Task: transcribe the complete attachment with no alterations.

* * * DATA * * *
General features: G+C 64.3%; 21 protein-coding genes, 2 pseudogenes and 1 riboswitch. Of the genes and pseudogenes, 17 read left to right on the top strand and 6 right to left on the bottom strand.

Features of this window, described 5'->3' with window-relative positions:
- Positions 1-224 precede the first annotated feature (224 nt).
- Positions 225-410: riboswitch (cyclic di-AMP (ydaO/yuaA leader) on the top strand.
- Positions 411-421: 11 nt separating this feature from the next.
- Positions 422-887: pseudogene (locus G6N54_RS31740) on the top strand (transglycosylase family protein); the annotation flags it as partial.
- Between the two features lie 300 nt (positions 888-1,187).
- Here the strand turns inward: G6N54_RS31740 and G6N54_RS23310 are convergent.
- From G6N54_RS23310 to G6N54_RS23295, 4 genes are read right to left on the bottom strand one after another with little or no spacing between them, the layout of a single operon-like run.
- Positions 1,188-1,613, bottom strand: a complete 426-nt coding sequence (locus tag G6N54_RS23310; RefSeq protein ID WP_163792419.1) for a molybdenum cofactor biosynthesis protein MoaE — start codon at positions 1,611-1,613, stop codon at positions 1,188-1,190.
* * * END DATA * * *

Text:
General features: G+C 64.3%; 21 protein-coding genes, 2 pseudogenes and 1 riboswitch. Of the genes and pseudogenes, 17 read left to right on the top strand and 6 right to left on the bottom strand.

Features of this window, described 5'->3' with window-relative positions:
- Positions 1-224 precede the first annotated feature (224 nt).
- Positions 225-410: riboswitch (cyclic di-AMP (ydaO/yuaA leader) on the top strand.
- Positions 411-421: 11 nt separating this feature from the next.
- Positions 422-887: pseudogene (locus G6N54_RS31740) on the top strand (transglycosylase family protein); the annotation flags it as partial.
- Between the two features lie 300 nt (positions 888-1,187).
- Here the strand turns inward: G6N54_RS31740 and G6N54_RS23310 are convergent.
- From G6N54_RS23310 to G6N54_RS23295, 4 genes are read right to left on the bottom strand one after another with little or no spacing between them, the layout of a single operon-like run.
- Positions 1,188-1,613, bottom strand: a complete 426-nt coding sequence (locus tag G6N54_RS23310; RefSeq protein ID WP_163792419.1) for a molybdenum cofactor biosynthesis protein MoaE — start codon at positions 1,611-1,613, stop codon at positions 1,188-1,190.